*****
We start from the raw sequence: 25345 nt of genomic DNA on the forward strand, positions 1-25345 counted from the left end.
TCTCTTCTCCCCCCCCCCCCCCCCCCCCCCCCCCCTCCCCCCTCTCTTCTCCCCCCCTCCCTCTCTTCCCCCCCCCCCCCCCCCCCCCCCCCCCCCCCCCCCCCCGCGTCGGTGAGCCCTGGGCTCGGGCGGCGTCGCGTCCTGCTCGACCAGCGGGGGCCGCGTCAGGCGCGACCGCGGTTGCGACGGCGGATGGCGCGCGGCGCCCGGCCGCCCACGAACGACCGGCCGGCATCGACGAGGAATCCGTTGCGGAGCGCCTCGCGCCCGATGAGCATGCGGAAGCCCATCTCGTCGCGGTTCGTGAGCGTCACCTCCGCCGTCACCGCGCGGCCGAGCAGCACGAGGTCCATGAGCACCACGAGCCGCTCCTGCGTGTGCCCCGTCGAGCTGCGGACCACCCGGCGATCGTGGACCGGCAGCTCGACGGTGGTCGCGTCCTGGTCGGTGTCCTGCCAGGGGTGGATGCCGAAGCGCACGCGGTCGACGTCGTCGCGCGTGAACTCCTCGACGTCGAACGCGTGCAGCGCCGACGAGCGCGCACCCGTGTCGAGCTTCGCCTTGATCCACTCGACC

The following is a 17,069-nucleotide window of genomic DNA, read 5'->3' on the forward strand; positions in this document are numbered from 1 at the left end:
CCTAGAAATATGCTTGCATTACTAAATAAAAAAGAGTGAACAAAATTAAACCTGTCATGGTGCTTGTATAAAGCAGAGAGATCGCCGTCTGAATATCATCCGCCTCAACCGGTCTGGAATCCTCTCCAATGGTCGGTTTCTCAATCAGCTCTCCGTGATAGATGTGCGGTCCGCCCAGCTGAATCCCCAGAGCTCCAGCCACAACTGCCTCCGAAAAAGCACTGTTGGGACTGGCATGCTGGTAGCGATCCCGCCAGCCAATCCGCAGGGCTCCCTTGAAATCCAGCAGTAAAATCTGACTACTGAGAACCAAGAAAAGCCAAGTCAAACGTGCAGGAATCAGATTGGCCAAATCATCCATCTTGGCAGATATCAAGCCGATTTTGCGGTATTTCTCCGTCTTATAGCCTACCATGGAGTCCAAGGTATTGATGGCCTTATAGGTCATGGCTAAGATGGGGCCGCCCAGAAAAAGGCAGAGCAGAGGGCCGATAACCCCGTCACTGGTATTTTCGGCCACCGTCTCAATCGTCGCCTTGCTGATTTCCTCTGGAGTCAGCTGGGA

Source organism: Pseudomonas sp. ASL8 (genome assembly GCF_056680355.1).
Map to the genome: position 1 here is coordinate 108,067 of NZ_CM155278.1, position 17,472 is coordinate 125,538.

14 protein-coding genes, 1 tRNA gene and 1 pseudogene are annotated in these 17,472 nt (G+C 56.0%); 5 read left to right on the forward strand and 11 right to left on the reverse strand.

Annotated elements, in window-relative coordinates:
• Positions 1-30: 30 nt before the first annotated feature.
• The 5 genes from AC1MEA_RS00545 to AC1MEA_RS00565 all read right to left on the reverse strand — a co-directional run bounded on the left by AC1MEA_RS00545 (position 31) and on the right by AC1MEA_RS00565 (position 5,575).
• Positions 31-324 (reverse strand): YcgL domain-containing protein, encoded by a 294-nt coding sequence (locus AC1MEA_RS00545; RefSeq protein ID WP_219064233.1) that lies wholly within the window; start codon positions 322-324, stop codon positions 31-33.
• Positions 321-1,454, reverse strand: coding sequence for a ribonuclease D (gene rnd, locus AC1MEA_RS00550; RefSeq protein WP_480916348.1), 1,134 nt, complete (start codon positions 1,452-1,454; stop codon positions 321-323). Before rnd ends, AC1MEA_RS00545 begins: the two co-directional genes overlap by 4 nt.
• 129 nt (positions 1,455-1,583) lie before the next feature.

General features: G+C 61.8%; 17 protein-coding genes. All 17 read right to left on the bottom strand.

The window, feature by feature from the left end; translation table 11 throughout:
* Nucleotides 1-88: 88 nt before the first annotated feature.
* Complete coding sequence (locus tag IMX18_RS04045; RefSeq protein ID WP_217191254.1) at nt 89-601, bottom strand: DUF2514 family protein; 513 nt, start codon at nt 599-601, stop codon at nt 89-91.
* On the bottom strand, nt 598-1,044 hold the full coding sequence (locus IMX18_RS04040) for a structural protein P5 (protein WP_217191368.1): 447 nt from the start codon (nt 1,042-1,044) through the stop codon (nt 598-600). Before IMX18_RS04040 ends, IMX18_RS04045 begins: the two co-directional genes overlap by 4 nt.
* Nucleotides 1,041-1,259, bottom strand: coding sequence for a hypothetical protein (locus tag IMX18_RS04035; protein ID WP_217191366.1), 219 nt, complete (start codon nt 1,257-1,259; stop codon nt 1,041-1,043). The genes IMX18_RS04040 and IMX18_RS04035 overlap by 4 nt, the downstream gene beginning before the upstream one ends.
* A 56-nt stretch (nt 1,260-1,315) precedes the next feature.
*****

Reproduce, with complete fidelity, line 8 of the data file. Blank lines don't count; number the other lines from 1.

Annotated elements, in window-relative coordinates: